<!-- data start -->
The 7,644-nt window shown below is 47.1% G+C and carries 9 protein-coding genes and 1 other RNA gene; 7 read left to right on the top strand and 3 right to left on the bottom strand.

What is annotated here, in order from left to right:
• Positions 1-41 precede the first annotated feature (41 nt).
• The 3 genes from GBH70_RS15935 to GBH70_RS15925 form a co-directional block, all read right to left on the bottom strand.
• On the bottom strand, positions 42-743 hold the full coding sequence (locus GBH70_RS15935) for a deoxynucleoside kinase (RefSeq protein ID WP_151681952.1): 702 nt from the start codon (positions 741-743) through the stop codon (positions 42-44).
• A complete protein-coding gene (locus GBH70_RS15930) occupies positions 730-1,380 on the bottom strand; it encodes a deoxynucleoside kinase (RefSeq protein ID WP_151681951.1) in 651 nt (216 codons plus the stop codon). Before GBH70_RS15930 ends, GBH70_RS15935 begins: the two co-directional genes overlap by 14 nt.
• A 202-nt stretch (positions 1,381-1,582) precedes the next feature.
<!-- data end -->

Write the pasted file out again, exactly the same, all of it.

The 7,644-nt window shown below is 47.1% G+C and carries 9 protein-coding genes and 1 other RNA gene; 7 read left to right on the top strand and 3 right to left on the bottom strand.

What is annotated here, in order from left to right:
• Positions 1-41 precede the first annotated feature (41 nt).
• The 3 genes from GBH70_RS15935 to GBH70_RS15925 form a co-directional block, all read right to left on the bottom strand.
• On the bottom strand, positions 42-743 hold the full coding sequence (locus GBH70_RS15935) for a deoxynucleoside kinase (RefSeq protein ID WP_151681952.1): 702 nt from the start codon (positions 741-743) through the stop codon (positions 42-44).
• A complete protein-coding gene (locus GBH70_RS15930) occupies positions 730-1,380 on the bottom strand; it encodes a deoxynucleoside kinase (RefSeq protein ID WP_151681951.1) in 651 nt (216 codons plus the stop codon). Before GBH70_RS15930 ends, GBH70_RS15935 begins: the two co-directional genes overlap by 14 nt.
• A 202-nt stretch (positions 1,381-1,582) precedes the next feature.